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15-07-2013 | Mental health | Article

CSF marker hints at bipolar pathogenesis

Abstract

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medwireNews: Levels of the cerebrospinal fluid (CSF) marker secretogranin (Sg)II are reduced in patients with bipolar I disorder, show study findings.

Moreover, in a cross-sectional analysis, SgII levels were negatively associated with increased severity of symptoms.

The findings “give important insight into the pathophysiology of bipolar disorder and suggest directions for future studies,” say lead researcher Joel Jakobsson (University of Gothenburg, Sweden) and colleagues in the Journal of Psychiatry and Neuroscience.

SgII is a component of dense-core secretory granules, which store and release neurotrophins, neuropeptides, and hormones, so reduced SgII levels may reflect a general reduction in activation of the regulated secretory pathway in the brain.

On the other hand, SgII forms part of secretoneurin, which reportedly has multiple effects that promote neuroprotection and plasticity.

“Thus, low SgII concentrations in patients with bipolar disorder might reflect decreased neuronal/synaptic plasticity and survival, which may in turn have impact on progressive brain changes and disease severity,” say Jakobsson et al. “Speculatively, defects in neurotrophin signalling might underlie progressive structural brain changes in patients with bipolar disorder.”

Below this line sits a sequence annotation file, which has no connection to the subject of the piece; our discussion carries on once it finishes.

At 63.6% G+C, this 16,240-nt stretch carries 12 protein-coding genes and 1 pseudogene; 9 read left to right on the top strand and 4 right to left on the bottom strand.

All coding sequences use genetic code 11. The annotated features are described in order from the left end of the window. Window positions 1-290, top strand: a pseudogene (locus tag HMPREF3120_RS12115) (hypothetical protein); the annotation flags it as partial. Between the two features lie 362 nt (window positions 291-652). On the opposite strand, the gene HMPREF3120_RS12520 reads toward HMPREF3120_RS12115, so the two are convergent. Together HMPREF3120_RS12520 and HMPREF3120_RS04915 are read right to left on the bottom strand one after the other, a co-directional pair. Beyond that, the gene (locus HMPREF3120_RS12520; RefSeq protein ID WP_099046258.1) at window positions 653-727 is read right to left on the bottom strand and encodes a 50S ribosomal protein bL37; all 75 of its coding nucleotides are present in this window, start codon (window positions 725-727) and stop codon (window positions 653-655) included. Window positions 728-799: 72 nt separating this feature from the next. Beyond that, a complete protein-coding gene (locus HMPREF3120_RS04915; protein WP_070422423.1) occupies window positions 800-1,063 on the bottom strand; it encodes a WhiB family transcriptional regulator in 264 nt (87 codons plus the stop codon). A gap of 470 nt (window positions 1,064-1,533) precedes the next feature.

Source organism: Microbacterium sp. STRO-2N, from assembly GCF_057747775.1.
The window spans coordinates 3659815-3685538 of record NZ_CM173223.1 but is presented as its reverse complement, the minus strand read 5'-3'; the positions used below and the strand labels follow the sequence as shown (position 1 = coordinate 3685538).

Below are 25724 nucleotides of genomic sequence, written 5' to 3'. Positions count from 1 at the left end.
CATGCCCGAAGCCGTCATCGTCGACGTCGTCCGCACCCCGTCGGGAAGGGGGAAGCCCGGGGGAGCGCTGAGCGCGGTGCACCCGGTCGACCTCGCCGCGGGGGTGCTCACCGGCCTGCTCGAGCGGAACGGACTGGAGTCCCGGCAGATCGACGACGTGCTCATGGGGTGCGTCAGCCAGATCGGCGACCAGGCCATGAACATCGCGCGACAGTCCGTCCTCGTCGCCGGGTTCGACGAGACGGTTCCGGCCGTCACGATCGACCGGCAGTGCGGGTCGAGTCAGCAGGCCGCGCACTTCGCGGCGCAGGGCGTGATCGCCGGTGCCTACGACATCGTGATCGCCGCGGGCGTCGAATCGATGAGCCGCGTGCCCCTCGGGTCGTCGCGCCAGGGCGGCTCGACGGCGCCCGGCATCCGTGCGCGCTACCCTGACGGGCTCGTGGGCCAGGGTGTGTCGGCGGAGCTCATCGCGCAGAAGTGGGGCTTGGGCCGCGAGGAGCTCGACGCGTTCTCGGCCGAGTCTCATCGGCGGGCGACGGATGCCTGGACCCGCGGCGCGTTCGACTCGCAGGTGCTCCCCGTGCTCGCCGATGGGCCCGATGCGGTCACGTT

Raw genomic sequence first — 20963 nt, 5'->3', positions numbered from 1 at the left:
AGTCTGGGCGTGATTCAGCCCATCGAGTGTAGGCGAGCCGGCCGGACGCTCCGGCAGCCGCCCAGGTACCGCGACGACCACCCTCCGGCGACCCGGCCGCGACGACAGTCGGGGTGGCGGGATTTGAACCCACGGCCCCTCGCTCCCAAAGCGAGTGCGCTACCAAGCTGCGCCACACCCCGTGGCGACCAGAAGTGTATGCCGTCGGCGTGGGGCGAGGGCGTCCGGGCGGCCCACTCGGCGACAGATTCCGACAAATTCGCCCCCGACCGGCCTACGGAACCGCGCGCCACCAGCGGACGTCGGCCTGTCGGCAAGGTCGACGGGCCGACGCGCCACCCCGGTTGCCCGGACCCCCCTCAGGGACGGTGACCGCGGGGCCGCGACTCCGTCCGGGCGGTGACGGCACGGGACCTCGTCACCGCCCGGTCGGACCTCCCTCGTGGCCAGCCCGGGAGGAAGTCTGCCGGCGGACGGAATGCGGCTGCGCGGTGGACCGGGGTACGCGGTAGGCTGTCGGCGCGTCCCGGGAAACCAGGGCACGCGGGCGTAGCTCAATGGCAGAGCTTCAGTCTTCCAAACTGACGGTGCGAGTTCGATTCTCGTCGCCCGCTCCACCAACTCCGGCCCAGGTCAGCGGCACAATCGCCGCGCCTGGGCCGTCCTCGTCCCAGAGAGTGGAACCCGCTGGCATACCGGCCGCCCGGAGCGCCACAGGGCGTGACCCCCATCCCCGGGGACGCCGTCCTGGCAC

SgII levels were not significantly different in the CSF of 126 patients with bipolar disorder and 71 age- and gender-matched controls. However, they were significantly reduced in the 76 patients who had bipolar I disorder, relative to the controls, suggesting a link with disease severity. In support of this, SgII levels declined in line with increasing symptom severity on the Clinical Global Impression scale.

Another component of dense-core secretory granules, chromogranin B, was not associated with the presence or severity of bipolar disorder.

Previous research found that SgII levels were unaltered in patients with schizophrenia, so, “hypothetically, these contrasting findings might reflect a functional difference in the underlying pathogenesis of schizophrenia and bipolar disorder,” say the researchers.

However, they also note that, in their study, SgII levels were increased in patients with a previous episode of psychosis, implying that a shared pathogenesis could be masked by the presence of psychosis.

medwireNews (www.medwirenews.com) is an independent clinical news service provided by Springer Healthcare Limited. © Springer Healthcare Ltd; 2013

By Eleanor McDermid, Senior medwireNews Reporter

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